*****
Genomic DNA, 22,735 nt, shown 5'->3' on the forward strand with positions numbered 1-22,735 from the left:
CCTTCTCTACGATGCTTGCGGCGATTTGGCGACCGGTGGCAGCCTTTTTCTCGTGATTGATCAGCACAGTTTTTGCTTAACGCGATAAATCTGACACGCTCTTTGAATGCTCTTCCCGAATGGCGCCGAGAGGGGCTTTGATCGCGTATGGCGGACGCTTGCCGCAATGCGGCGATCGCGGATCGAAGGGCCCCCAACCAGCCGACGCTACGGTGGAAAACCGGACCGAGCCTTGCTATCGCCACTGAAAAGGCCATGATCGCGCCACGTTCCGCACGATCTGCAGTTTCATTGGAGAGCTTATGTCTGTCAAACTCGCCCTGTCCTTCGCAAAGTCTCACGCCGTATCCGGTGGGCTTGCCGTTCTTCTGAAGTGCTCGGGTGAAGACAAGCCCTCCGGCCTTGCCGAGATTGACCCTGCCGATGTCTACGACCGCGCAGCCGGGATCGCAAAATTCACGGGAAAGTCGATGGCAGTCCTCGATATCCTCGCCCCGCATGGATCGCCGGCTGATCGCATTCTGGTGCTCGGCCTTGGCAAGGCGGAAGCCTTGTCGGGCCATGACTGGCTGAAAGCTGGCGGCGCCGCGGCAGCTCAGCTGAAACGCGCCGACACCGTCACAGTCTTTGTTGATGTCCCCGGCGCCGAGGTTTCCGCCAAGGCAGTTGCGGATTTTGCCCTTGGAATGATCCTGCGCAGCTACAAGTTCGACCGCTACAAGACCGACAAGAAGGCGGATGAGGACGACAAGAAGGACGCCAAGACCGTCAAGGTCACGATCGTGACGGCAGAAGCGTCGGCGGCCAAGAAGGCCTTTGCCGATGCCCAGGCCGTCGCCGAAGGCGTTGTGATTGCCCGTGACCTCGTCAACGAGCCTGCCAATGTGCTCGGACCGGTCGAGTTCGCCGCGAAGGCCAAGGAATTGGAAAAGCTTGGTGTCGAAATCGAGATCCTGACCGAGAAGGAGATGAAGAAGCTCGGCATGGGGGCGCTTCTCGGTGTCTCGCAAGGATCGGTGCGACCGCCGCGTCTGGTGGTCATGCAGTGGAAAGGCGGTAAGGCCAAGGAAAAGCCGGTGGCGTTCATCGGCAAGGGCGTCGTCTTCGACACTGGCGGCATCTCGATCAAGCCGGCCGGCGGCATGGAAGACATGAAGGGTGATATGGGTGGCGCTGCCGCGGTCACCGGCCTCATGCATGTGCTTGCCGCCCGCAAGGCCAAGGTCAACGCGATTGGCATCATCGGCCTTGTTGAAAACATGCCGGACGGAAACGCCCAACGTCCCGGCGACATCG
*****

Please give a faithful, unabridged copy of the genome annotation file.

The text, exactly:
Genomic DNA, 22,735 nt, shown 5'->3' on the forward strand with positions numbered 1-22,735 from the left:
CCTTCTCTACGATGCTTGCGGCGATTTGGCGACCGGTGGCAGCCTTTTTCTCGTGATTGATCAGCACAGTTTTTGCTTAACGCGATAAATCTGACACGCTCTTTGAATGCTCTTCCCGAATGGCGCCGAGAGGGGCTTTGATCGCGTATGGCGGACGCTTGCCGCAATGCGGCGATCGCGGATCGAAGGGCCCCCAACCAGCCGACGCTACGGTGGAAAACCGGACCGAGCCTTGCTATCGCCACTGAAAAGGCCATGATCGCGCCACGTTCCGCACGATCTGCAGTTTCATTGGAGAGCTTATGTCTGTCAAACTCGCCCTGTCCTTCGCAAAGTCTCACGCCGTATCCGGTGGGCTTGCCGTTCTTCTGAAGTGCTCGGGTGAAGACAAGCCCTCCGGCCTTGCCGAGATTGACCCTGCCGATGTCTACGACCGCGCAGCCGGGATCGCAAAATTCACGGGAAAGTCGATGGCAGTCCTCGATATCCTCGCCCCGCATGGATCGCCGGCTGATCGCATTCTGGTGCTCGGCCTTGGCAAGGCGGAAGCCTTGTCGGGCCATGACTGGCTGAAAGCTGGCGGCGCCGCGGCAGCTCAGCTGAAACGCGCCGACACCGTCACAGTCTTTGTTGATGTCCCCGGCGCCGAGGTTTCCGCCAAGGCAGTTGCGGATTTTGCCCTTGGAATGATCCTGCGCAGCTACAAGTTCGACCGCTACAAGACCGACAAGAAGGCGGATGAGGACGACAAGAAGGACGCCAAGACCGTCAAGGTCACGATCGTGACGGCAGAAGCGTCGGCGGCCAAGAAGGCCTTTGCCGATGCCCAGGCCGTCGCCGAAGGCGTTGTGATTGCCCGTGACCTCGTCAACGAGCCTGCCAATGTGCTCGGACCGGTCGAGTTCGCCGCGAAGGCCAAGGAATTGGAAAAGCTTGGTGTCGAAATCGAGATCCTGACCGAGAAGGAGATGAAGAAGCTCGGCATGGGGGCGCTTCTCGGTGTCTCGCAAGGATCGGTGCGACCGCCGCGTCTGGTGGTCATGCAGTGGAAAGGCGGTAAGGCCAAGGAAAAGCCGGTGGCGTTCATCGGCAAGGGCGTCGTCTTCGACACTGGCGGCATCTCGATCAAGCCGGCCGGCGGCATGGAAGACATGAAGGGTGATATGGGTGGCGCTGCCGCGGTCACCGGCCTCATGCATGTGCTTGCCGCCCGCAAGGCCAAGGTCAACGCGATTGGCATCATCGGCCTTGTTGAAAACATGCCGGACGGAAACGCCCAACGTCCCGGCGACATCG